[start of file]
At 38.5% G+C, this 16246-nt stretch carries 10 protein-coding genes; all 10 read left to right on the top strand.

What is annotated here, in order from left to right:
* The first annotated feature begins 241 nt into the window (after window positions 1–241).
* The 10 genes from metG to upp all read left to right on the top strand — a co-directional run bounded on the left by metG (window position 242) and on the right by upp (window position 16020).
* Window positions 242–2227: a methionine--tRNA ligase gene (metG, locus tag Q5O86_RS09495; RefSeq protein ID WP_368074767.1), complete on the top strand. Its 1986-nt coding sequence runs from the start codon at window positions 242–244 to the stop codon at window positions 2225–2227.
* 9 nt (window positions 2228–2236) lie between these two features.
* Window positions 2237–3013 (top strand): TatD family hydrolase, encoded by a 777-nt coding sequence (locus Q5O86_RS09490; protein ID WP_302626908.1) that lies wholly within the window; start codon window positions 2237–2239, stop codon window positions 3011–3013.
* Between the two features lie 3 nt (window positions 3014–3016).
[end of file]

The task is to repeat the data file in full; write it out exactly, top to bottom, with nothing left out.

At 38.5% G+C, this 16246-nt stretch carries 10 protein-coding genes; all 10 read left to right on the top strand.

What is annotated here, in order from left to right:
* The first annotated feature begins 241 nt into the window (after window positions 1–241).
* The 10 genes from metG to upp all read left to right on the top strand — a co-directional run bounded on the left by metG (window position 242) and on the right by upp (window position 16020).
* Window positions 242–2227: a methionine--tRNA ligase gene (metG, locus tag Q5O86_RS09495; RefSeq protein ID WP_368074767.1), complete on the top strand. Its 1986-nt coding sequence runs from the start codon at window positions 242–244 to the stop codon at window positions 2225–2227.
* 9 nt (window positions 2228–2236) lie between these two features.
* Window positions 2237–3013 (top strand): TatD family hydrolase, encoded by a 777-nt coding sequence (locus Q5O86_RS09490; protein ID WP_302626908.1) that lies wholly within the window; start codon window positions 2237–2239, stop codon window positions 3011–3013.
* Between the two features lie 3 nt (window positions 3014–3016).